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Piccadilly

/ˌpɪkəˈdɪlɪ/
noun
1.
one of the main streets of London, running from Piccadilly Circus to Hyde Park Corner
Collins English Dictionary - Complete & Unabridged 2012 Digital Edition
© William Collins Sons & Co. Ltd. 1979, 1986 © HarperCollins
Publishers 1998, 2000, 2003, 2005, 2006, 2007, 2009, 2012
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Examples from the Web for piccadilly
Contemporary Examples
Historical Examples
  • I see him walking about piccadilly in his green havelock almost every day.

    The Secret Agent Joseph Conrad
  • My respected uncle is sure to be sunning his waistcoat in piccadilly.

    Roden's Corner Henry Seton Merriman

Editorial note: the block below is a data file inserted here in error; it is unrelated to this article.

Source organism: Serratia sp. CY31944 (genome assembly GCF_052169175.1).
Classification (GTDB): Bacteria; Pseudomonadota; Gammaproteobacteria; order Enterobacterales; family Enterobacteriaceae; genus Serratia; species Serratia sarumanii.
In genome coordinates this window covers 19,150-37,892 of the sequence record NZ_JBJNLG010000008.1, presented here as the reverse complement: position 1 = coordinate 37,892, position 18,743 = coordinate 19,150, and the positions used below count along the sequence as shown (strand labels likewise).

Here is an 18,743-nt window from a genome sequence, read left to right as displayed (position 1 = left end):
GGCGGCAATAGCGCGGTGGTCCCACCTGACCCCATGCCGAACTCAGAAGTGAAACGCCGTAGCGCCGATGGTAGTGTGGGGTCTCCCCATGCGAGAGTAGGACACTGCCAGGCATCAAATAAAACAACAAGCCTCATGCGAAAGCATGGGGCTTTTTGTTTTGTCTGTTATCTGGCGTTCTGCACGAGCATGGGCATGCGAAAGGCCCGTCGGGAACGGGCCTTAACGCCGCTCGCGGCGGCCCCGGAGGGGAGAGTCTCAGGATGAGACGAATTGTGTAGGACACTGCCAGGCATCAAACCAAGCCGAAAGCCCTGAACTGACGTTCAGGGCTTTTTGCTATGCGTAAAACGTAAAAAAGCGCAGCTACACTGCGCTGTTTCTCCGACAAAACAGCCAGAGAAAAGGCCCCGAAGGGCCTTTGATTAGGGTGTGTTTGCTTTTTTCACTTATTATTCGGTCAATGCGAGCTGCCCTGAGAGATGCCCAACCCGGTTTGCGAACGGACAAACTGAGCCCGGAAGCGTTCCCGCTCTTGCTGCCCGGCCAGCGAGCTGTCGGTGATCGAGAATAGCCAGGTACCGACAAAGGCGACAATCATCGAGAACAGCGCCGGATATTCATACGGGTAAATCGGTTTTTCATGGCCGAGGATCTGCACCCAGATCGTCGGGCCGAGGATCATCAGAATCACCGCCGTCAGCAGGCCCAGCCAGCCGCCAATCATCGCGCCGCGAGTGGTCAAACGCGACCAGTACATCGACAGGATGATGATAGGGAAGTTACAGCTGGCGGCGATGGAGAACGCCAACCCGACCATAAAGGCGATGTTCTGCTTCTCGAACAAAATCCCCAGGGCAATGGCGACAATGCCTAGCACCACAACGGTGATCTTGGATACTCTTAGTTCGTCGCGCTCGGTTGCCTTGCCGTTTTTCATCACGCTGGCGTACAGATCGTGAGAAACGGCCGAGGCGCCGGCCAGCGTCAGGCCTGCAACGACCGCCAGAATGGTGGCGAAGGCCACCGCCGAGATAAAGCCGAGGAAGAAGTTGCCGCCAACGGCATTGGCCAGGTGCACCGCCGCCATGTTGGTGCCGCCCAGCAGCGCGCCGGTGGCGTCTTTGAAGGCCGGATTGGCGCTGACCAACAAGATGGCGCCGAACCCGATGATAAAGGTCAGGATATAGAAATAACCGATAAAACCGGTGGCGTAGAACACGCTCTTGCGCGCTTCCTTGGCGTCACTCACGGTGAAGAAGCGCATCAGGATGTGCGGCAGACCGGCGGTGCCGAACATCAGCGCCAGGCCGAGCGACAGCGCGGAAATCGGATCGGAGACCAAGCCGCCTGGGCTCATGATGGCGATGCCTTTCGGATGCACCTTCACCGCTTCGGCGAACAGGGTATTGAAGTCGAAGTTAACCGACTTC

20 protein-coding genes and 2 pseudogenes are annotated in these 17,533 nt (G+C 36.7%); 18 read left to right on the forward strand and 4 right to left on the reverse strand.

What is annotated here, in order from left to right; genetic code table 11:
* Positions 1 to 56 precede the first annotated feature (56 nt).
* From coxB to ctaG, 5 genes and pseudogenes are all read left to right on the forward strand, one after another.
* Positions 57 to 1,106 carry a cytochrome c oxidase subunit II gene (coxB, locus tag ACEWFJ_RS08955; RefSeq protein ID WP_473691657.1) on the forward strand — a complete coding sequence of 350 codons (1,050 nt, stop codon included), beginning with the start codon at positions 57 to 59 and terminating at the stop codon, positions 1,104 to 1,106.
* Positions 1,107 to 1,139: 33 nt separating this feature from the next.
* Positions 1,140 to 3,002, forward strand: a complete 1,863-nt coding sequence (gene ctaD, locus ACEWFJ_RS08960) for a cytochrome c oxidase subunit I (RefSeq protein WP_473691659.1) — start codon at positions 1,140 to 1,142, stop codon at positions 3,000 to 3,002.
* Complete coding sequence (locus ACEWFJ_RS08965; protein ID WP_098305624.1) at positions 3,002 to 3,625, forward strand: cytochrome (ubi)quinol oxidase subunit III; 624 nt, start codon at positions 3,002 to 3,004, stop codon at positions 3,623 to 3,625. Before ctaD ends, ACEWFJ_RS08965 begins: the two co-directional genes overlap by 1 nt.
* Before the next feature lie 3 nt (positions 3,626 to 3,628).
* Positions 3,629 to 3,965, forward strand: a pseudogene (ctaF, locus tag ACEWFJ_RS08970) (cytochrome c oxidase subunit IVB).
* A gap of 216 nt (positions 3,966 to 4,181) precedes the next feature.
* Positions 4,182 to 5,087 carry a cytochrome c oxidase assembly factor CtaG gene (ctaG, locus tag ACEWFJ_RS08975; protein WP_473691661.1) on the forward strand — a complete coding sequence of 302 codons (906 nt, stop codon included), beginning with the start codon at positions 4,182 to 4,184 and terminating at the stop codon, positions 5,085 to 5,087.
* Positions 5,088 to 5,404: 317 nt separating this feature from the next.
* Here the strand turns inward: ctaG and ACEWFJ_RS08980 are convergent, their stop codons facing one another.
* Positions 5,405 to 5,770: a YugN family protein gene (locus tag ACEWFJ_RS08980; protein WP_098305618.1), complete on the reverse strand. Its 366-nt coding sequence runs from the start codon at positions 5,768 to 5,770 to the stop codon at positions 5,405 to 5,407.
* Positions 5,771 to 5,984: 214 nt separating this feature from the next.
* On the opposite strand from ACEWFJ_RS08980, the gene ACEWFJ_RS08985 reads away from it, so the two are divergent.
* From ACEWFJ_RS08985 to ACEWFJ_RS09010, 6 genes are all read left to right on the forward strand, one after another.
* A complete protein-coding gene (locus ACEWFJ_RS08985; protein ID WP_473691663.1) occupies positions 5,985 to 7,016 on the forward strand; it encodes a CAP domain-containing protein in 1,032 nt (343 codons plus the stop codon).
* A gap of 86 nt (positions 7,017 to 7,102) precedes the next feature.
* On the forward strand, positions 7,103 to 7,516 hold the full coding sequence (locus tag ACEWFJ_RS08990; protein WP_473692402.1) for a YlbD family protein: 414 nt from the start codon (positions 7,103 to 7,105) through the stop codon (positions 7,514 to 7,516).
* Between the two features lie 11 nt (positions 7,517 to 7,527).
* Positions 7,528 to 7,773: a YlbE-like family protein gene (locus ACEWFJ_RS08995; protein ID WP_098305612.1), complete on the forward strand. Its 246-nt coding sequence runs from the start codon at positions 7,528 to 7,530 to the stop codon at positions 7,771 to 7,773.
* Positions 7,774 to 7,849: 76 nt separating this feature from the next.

• Tony rather liked "medival" too, but not so much as piccadilly.

    Jan and Her Job L. Allen Harker
  • You can't do that sort of thing in Rome,—or in piccadilly either.

    The Golden Age Kenneth Grahame
  • When she changed her omnibus at piccadilly the Circus was very full of women.

    The Christian Hall Caine
  • It was in the early morning and I was standing in a doorway in piccadilly.

    The Christian Hall Caine
  • As they were going home in the cab, past the hospital and down piccadilly.

    The Christian Hall Caine
  • At the time of my seeing it, it was in the possession of Mr. Toovey of piccadilly.

  • I am just going to walk across into piccadilly, and my wife is left alone with them.

    A Pair of Blue Eyes Thomas Hardy

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